The other big driver of change underpinning the MoJ proposals is the perception that the court system is drowning in paperwork. The assumption – and the issue that is likely to attract most political attention – is that there will be a wholesale shift to digitisation of court process. The clear aim is that many disputes should be resolved entirely online. Lord Justice Briggs rejected criticisms that this would mean a form of "second class" justice, and suggested that all decisions about substantive rights would need to be made by a judge.

HR professionals are likely to give the proposals we have seen so far a cautious welcome. Much of the thinking behind them is in line with that adopted Michael Gibbons in his report on dispute resolution in 2007, with its emphasis on alternative dispute resolution (ADR). However, a more considered reaction will need to depend on the detail, which at this stage is understandably absent.

For example, what rules of procedure would apply in a single employment court, such as the rules about awarding costs to the winning party? Another important issue raised by the MoJ proposals is the composition of panels in tribunals. The current proposals are wider than employment tribunals, yet the suggested direction of travel is that where "specialist expertise or knowledge" is required it will continue to be provided by non-legal members.

When the then “industrial” tribunals were set up 50 years ago, at their heart was their composition of lay membership. It is not clear whether or not this “industrial jury” will continue and, if not, we will need to carefully assess the potential implications for employment tribunals. The MoJ says that reducing the use of panel members in most unfair dismissal cases has not "notably" affected outcomes. So we can safely assume that they will not be looking to increase the use of lay members.

The issue is how much weight a regime based on bringing in people with specialist experience would actually place on their understanding of the workplace, which is more about context and personal relationships. On the face of it, "specialist expertise or knowledge" sounds more geared to importing medical or technical experience. This will be one of the issues that CIPD will comment on once debate begins to focus more sharply on employment tribunals.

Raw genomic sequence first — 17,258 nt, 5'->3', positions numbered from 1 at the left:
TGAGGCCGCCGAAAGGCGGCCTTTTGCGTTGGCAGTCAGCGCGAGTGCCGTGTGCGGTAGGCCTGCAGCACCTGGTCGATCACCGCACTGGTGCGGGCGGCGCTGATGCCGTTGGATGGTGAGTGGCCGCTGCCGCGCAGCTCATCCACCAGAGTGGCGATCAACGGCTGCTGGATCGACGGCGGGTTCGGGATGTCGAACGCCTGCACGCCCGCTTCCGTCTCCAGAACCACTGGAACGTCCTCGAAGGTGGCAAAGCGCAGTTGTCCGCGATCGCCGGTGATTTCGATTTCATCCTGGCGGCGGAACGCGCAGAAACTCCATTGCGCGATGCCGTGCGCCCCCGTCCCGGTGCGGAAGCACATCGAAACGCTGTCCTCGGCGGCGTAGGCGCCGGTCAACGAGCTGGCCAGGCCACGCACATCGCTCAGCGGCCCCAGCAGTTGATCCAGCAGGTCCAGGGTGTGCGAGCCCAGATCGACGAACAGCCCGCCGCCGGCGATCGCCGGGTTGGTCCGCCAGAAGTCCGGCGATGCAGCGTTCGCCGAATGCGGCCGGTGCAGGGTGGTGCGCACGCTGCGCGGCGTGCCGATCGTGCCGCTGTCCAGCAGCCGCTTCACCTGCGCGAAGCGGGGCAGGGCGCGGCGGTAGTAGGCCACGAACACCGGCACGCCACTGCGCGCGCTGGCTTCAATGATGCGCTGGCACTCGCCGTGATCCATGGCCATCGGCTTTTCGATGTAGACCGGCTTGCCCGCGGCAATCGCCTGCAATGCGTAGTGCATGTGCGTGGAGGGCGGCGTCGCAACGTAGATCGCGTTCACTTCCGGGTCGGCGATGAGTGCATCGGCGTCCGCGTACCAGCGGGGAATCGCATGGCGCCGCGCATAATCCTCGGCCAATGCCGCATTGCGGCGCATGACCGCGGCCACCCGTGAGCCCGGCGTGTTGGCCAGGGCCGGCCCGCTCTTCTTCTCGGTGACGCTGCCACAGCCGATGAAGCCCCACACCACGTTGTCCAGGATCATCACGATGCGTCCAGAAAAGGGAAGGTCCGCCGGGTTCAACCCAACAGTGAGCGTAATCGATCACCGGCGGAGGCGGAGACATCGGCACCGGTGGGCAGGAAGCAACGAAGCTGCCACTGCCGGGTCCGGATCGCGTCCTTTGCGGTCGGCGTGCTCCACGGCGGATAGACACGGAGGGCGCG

Other key developments affecting the future of ETs

Employment tribunal fees is another fundamental area of employment tribunal reform where we could still see further change. Their introduction in 2013 seems to have put a cap on the debate about "weak and unmeritorious" claims, and the Government is unlikely to abandon the principle that tribunal users should contribute to their costs. Indeed, when the House of Commons Justice Committee published its own report on changes to fees for court users in the civil and family courts and tribunals in June 2016, it stated that it had no objection to the principle of charging fees. However, it also said that the “clear majority of the decline” in employment tribunal cases “is attributable for fees.” It also called on the Government to publish its post-implementation review of the impact of employment tribunal fees, and that the delay was unacceptable.

Assuming that plans for court reform are implemented against the kind of short-term timescales currently foreseen, the fees regime will presumably need to reflect the different ways in which cases may be handled by a single employment court if this is established. This may help to explain why the long-awaited MoJ’s impact assessment review has not, so far, been forthcoming.

Yet another development affecting employment tribunals is the Scottish Government’s consultation on its draft Order in Council for the transfer of Scottish-related employment tribunals to the first-tier Tribunal for Scotland. We await the results of the consultation but this raises a further host of issues affecting cases heard both sides of the border.

The fundamental question raised by the proposals for court reform is, just how different are legal disputes arising in the workplace from any other kind of legal dispute, and how should this affect the way they are managed? Since the Donovan report in 1968, workplace issues have been seen as requiring quite different treatment from other kinds of dispute. That seems unlikely to continue for much longer.